After taking a break from writing about politics, I decided to read a few novels. This was partly due to boredom, but I also wanted to see if something could rub off on me and improve my own fiction. I figured I should start with the classics. I’ve never read much horror, so I figured it was time to catch up on that.

The first novel I read was Stephen King’s second novel “Salem’s Lot,” published in 1975, and recommended to me by quite a few people, online and off. The only work of King that I had previously read was “The Gunslinger.” I read that when I was thirteen, and don’t remember liking it. In contrast, I think that Salem’s Lot would be an outright masterpiece were it 20% shorter, as an absurd amount of description bogs down the otherwise excellent story.

I’ve even seen some people praise King for his detailed – and constant – descriptions of the small town life in Jerusalem’s Lot, where the novel takes place. I’m shocked to hear this, as I almost dropped the book at two different points. First, the astonishingly bad prologue, which I’ll circle back to later. Second, the first few chapters of the book, where basically nothing happens except for King tediously describing just about everything that happens in this small town.

It took me until page 140, of 656, to get hooked. I won’t say that nothing happened before then, but it was incredibly slow paced. Then he pens this amazing scene. 

They spared a last look for the crated sideboard leaning against the side of the U-Haul and then Hank pulled the back door down with a bang. He got in behind the wheel and they drove up Jointner Avenue onto the Brooks Road. A minute later the Marsten House loomed ahead of them, dark and crepitating, and Royal felt the first thread of real fear worm its way into his belly.

“Lordy, that’s a creepy place,” Hank murmured. “Who’d want to live there?”

“I don’t know. You see any lights on behind those shutters?”

“No.” The house seemed to lean toward them, as if awaiting their arrival.

The backstory is that these two unfortunate men were hired to transport what we know to be the vampire’s coffin, but which they just think is a mysteriously creepy box, to the formerly abandoned Marsten House. They’ve been instructed to take it all the way down into the cellar, under the cover of night.

Hank wheeled the truck up the driveway and around to the back. Neither of them looked too closely at what the bouncing headlights might reveal in the rank grass of the back yard. Hank felt a strain of fear enter his heart that he had not even felt in Nam, although he had been scared most of his time there. That was a rational fear. Fear that you might step on a pongee stick and see your foot swell up like some noxious green balloon, fear that some kid in black p.j.’s whose name you couldn’t even fit in your mouth might blow your head off with a Russian rifle, fear that you might draw a Crazy Jake on patrol that might want you to blow up everyone in a village where the Cong had been a week before. But this fear was childlike, dreamy. There was no reference point to it. A house was a house—boards and hinges and nails and sills. There was no reason, really no reason, to feel that each splintered crack was exhaling its own chalky aroma of evil. That was just plain stupid thinking. Ghosts? He didn’t believe in ghosts. Not after Nam.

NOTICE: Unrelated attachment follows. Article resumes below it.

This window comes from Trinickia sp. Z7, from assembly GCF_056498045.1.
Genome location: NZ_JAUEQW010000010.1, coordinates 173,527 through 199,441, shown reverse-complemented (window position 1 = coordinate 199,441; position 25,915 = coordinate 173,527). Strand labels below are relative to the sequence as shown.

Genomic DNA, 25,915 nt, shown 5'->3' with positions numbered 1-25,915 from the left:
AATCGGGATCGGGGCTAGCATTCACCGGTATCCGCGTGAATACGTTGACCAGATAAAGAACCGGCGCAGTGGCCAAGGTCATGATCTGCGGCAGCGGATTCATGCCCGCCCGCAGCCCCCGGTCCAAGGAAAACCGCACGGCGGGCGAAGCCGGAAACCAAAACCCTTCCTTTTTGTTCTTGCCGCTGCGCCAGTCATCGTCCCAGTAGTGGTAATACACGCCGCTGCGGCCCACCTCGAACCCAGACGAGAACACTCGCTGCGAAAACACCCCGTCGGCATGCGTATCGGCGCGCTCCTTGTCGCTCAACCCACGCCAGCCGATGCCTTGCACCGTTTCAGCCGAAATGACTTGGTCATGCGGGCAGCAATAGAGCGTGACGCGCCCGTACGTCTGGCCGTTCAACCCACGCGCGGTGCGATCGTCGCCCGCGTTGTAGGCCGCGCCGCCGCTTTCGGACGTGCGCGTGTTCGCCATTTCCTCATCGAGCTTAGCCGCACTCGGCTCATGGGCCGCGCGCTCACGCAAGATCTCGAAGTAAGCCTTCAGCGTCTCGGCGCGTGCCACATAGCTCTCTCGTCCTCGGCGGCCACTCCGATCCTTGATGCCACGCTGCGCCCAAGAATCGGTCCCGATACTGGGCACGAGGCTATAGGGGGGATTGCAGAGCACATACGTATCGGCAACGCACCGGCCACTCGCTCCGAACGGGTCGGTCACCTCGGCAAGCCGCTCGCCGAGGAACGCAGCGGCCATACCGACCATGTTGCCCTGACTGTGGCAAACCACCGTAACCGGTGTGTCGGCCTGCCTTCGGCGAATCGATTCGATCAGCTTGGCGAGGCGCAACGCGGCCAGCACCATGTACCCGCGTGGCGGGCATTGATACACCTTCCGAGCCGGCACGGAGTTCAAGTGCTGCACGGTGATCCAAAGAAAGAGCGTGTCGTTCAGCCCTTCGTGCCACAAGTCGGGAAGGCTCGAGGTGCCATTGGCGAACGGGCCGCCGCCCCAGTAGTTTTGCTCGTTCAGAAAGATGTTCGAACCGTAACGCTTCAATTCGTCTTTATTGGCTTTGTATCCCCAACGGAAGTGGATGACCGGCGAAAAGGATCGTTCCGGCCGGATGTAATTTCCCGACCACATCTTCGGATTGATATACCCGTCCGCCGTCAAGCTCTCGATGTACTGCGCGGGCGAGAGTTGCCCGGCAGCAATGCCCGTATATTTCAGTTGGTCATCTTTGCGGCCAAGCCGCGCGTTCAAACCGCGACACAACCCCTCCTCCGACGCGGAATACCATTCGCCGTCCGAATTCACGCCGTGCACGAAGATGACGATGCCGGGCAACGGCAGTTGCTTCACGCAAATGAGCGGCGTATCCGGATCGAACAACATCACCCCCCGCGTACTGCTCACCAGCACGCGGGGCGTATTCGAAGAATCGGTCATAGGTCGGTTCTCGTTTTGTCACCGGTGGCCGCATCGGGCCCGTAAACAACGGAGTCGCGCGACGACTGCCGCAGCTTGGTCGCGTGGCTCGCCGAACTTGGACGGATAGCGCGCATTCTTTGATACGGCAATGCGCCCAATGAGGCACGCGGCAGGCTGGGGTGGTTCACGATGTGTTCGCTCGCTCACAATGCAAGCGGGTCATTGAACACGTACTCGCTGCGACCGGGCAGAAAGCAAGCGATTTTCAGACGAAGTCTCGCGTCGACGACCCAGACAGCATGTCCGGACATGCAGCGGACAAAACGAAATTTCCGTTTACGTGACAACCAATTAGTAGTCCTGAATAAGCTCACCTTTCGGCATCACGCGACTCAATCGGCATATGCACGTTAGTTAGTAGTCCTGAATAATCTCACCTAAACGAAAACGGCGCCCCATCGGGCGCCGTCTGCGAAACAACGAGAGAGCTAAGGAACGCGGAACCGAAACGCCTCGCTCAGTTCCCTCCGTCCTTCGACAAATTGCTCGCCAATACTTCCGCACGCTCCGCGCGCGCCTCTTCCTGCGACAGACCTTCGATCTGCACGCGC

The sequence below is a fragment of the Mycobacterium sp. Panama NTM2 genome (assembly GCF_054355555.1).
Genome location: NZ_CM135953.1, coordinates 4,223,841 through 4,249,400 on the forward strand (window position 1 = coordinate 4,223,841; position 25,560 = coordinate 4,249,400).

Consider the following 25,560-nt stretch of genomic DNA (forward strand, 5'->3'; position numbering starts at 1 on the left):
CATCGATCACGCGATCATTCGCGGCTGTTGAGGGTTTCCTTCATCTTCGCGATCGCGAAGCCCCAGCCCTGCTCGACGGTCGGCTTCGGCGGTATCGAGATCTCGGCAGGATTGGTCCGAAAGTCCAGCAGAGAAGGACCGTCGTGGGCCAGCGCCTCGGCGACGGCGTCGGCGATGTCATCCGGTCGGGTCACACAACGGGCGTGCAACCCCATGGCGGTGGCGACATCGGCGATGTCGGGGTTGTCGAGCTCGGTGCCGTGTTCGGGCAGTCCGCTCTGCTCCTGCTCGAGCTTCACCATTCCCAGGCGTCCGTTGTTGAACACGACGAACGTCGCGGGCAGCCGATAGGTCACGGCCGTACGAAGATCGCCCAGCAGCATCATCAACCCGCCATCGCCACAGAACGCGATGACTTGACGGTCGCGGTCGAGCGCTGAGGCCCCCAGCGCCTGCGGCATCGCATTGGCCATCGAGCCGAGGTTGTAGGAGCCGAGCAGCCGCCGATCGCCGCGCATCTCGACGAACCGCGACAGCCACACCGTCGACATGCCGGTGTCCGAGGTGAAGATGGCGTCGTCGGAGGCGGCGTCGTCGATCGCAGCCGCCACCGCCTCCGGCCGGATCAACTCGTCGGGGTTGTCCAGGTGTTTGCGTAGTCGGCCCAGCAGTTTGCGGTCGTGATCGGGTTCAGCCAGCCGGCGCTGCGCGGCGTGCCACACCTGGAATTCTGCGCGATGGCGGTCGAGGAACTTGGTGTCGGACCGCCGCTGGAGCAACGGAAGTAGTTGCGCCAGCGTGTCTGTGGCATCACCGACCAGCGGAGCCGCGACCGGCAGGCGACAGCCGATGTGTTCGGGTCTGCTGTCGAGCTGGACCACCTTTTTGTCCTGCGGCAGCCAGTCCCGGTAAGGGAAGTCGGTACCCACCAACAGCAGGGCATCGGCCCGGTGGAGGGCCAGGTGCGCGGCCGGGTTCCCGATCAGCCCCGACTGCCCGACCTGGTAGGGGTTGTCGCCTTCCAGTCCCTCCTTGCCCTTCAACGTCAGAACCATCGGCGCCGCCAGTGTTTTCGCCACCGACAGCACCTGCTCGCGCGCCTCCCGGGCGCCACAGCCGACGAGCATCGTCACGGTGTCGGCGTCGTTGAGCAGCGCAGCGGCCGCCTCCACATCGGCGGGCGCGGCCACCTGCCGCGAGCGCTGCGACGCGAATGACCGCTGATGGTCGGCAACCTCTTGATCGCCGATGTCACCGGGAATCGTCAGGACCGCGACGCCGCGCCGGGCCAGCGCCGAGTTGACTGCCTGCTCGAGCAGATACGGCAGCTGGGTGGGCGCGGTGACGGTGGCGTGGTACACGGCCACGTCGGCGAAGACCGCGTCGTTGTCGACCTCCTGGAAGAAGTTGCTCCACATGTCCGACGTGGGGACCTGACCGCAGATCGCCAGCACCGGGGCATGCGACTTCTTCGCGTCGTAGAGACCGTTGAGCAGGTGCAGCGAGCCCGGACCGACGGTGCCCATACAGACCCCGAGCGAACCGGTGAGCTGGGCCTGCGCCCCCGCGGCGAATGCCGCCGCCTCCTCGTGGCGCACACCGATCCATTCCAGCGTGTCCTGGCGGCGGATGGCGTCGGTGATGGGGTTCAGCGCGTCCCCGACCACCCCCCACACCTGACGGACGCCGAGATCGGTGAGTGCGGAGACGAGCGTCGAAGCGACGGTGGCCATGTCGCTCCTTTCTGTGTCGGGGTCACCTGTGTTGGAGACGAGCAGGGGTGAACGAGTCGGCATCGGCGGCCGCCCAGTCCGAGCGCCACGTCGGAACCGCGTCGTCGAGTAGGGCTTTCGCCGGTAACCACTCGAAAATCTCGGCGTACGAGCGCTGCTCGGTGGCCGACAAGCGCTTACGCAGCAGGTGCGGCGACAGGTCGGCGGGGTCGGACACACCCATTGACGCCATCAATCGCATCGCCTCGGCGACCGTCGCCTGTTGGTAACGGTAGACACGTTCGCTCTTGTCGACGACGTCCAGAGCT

He had to fumble twice for reverse, and then backed the truck jerkily up to the bulkhead leading to the cellar. The rusted doors stood open, and in the red glow of the truck’s taillights, the shallow stone steps seemed to lead down into hell.

“Man, I don’t dig this at all,” Hank said. He tried to smile and it became a grimace.

“Me either.”

They looked at each other in the wan dash lights, the fear heavy on both of them. But childhood was beyond them, and they were incapable of going back with the job undone because of irrational fear—how would they explain it in bright daylight? The job had to be done.

Hank killed the engine and they got out and walked around to the back of the truck. Royal climbed up, released the door catch, and thrust the door up on its tracks.

The box sat there, sawdust still clinging to it, squat and mute.

“God, I don’t want to take that down there!” Hank Peters choked out, and his voice was almost a sob.

“Come on up,” Royal said. “Let’s get rid of it.”

They dragged the box onto the lift and let it down with a hiss of escaping air. When it was at waist level, Hank let go of the lever and they gripped it.

“Easy,” Royal grunted, backing toward the steps. “Easy does it…easy…” In the red glow of the taillights his face was constricted and corded like the face of a man having a heart attack.

He backed down the stairs one at a time, and as the box tilted up against his chest, he felt its dreadful weight settle against him like a slab of stone. It was heavy, he would think later, but not that heavy. He and Hank had muscled bigger loads for Larry Crockett, both upstairs and down, but there was something about the atmosphere of this place that took the heart out of you and made you no good.

The steps were slimy-slick and twice he tottered on the precarious edge of balance, crying out miserably, “Hey! For Christ’s sake! Watch it!”

And then they were down. The ceiling was low above them and they carried the sideboard bent over like hags.

“Set it here!” Hank gasped. “I can’t carry it no further!”